Analyzing the development with Vanguard law page, an Abuja based constitutional lawyer, Mr Egbune George, insisted there were many lessons for Nigeria to learn from the unfolding events in the US.
Egbune said it was unfortunate that Nigeria continued to practice what he termed as “democracy by court order”.
He noted that courts in the country had on many occasions, turned itself into an electoral body, tabulating election results within its revered hallowed temples, and declaring winners to the consternation of even the Independent National Electoral Commission, INEC, itself.
“It is quite unfortunate that election litigation has become an inevitable part of the electoral process in Nigeria.
“While the INEC has the responsibility to conduct and manage elections, the judiciary on its part is charged with the responsibility of resolving disputes arising from the process”, Egbune noted.
He decried that the rating of the Nigerian judiciary drops with every election circle, “owing mainly to a barrage of ex-parte orders and contradictory injunctions that sometimes emanate from courts of the same coordinate jurisdiction”.
He said: “Look at the recent governorship election in Edo State for instance. Since that election held on September 19, 2020, there have been over seven judgements from different courts.
“In a particular instance, while the Federal High Court in Abuja affirmed the eligibility of the opposition candidate of the All Progressives Congress, Osagie Ize-Iyamu and his Deputy, Gani Audu, another court in Edo State disqualified them.
“Likewise, the court delivered judgement in the certificate forgery case that was filed against the Edo State Governor, Godwin Obaseki by the APC, on Saturday, January 9, 2021, about 12 hours to the expiration of the 180 days constitutional lifespan of the suit that was filed since July 2020.
“Sometimes these judgements come a day apart or even on the same day.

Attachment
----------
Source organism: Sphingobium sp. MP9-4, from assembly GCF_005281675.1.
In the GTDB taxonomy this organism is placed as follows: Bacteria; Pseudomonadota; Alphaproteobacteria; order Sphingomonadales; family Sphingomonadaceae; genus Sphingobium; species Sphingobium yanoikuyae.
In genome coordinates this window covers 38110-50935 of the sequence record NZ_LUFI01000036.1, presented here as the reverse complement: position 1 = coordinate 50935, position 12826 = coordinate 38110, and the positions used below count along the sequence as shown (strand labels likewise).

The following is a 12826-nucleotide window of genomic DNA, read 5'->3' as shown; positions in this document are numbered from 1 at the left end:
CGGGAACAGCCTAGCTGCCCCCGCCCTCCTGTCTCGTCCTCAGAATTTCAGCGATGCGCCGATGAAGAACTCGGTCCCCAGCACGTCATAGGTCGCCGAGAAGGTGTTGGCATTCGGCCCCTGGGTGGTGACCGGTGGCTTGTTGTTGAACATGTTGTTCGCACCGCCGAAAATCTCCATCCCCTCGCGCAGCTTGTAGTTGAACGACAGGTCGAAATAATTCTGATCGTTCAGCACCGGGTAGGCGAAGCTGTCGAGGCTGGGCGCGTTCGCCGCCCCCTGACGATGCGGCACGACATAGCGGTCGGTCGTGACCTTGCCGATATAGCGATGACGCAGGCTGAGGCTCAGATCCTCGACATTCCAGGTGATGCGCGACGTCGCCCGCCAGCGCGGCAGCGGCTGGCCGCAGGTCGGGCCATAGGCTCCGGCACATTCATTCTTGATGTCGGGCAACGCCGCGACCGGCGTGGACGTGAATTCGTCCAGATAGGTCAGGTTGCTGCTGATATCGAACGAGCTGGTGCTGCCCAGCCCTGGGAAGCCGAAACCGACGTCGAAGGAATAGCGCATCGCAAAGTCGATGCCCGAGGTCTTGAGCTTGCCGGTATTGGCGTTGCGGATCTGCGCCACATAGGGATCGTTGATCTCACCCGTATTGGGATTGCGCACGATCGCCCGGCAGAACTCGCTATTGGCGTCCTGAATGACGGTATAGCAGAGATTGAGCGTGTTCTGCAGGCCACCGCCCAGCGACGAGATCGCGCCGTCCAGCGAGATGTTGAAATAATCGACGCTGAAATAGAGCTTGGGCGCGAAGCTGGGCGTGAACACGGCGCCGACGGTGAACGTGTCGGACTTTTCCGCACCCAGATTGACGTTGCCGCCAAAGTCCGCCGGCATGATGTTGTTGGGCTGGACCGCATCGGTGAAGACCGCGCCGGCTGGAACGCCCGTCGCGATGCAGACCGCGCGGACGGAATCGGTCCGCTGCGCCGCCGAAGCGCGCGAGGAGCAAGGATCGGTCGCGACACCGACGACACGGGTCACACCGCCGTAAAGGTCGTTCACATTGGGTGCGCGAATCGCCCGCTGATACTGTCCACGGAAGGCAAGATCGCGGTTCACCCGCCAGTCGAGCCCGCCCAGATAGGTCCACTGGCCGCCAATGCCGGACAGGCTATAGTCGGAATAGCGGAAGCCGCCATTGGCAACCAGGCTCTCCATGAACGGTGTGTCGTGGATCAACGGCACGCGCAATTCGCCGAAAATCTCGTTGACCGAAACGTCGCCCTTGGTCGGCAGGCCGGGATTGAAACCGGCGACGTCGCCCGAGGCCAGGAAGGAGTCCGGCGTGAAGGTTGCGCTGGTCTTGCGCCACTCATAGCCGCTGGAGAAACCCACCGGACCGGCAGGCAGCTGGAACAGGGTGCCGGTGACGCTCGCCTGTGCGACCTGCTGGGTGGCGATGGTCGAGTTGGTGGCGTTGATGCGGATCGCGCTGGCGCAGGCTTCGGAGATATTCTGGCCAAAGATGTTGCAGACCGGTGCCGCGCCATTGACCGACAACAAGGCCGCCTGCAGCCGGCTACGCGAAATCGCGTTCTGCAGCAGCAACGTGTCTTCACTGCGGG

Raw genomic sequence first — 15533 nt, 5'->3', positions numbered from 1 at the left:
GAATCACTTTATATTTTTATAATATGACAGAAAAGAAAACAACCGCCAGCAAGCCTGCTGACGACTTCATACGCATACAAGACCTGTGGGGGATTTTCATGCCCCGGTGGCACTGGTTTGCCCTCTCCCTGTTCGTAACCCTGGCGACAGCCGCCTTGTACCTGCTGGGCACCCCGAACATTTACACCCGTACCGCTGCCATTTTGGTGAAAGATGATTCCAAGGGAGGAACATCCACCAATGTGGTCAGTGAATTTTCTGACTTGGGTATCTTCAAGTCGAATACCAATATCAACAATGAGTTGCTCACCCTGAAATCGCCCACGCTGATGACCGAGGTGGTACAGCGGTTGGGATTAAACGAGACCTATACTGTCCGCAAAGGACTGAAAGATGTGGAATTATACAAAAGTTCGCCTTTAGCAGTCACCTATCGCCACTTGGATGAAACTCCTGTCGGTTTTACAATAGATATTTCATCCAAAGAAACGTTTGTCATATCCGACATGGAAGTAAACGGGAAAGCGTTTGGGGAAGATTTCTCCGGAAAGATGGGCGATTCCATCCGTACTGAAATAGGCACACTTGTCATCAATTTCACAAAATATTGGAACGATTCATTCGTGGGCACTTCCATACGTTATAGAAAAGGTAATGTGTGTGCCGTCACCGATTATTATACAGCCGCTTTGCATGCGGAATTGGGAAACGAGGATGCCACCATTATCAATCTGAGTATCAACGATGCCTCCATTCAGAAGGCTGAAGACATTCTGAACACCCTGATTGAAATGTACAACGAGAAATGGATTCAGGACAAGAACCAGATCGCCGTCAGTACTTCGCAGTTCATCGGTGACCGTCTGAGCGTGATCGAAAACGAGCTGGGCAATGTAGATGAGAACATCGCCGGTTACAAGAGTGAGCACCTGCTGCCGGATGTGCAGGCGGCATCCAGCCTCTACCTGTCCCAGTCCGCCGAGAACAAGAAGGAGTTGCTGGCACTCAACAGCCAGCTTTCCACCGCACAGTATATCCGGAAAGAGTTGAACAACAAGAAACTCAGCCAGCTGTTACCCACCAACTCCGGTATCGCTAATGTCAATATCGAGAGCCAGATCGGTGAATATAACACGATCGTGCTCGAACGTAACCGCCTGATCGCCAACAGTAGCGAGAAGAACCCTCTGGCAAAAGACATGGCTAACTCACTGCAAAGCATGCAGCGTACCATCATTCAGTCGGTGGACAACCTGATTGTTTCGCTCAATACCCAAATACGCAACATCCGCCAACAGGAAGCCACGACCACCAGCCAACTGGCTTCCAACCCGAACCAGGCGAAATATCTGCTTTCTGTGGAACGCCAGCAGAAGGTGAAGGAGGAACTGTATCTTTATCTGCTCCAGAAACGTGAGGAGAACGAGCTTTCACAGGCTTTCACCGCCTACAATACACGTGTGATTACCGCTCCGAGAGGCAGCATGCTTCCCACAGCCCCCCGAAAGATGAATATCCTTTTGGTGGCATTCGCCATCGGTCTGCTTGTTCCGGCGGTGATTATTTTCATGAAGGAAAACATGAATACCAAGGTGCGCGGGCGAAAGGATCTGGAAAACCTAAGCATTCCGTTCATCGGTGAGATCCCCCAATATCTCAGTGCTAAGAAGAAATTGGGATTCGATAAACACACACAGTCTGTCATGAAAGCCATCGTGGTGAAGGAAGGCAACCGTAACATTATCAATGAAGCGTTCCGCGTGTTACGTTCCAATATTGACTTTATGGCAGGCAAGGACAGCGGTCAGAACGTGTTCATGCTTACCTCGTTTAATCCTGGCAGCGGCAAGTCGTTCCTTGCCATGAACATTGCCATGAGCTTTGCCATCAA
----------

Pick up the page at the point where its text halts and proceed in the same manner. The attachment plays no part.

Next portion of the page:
“But to also be fair to the judiciary, the bulk of the blame must go to lawyers and litigants who most of the time flood the court with so many frivolous applications and preliminary objections in a bid to frustrate the expeditious determination of time-bound election cases”, Mr Egbune added.
Another constitutional lawyer, Mr Sani Abdul, further argued that the ongoing moves by the US House of Representatives to impeach President Trump holds enough lessons for Nigeria.
House Democrats had on Monday introduced a four-page impeachment article against President Trump for allegedly inciting a mob that attacked the Capitol last week, a day the US Congress met to rectify Biden’s election victory. The House, led by its Speaker, Nancy Pelosi, passed a resolution asking the Vice President, Mike Pence to activate the 25th Amendment and strip President Trump of his power.
However, with the obvious rejection of the resolution by Pence, the House, on Wednesday, swung into full action to ensure that President Trump was impeached before the expiration of his tenure.
Speaking to the issue, Mr Abdul, in his interview with Vanguard, wondered if such action would have ever occurred in Nigeria.
“If it were to be in Nigeria where the power of incumbency is everything, the story would have been different by now. You would have either seen a heavy deployment of hooded armed security personnel that would bar the lawmakers from conducting any proceeding.
“Or a situation where various courts would have dished out restraining orders stopping the House from taking further steps on the impeachment process, pending the determination of cases before it.
“By the time such cases are eventually decided, the country would have moved on to other issues.
“We should really learn from what is happening in America today. The elementary lesson here is that the Rule of law must be allowed to flourish at every turn.
“Each organ of the government must operate within its bound, ably guided by the doctrine of separation of powers,” Abdul posited.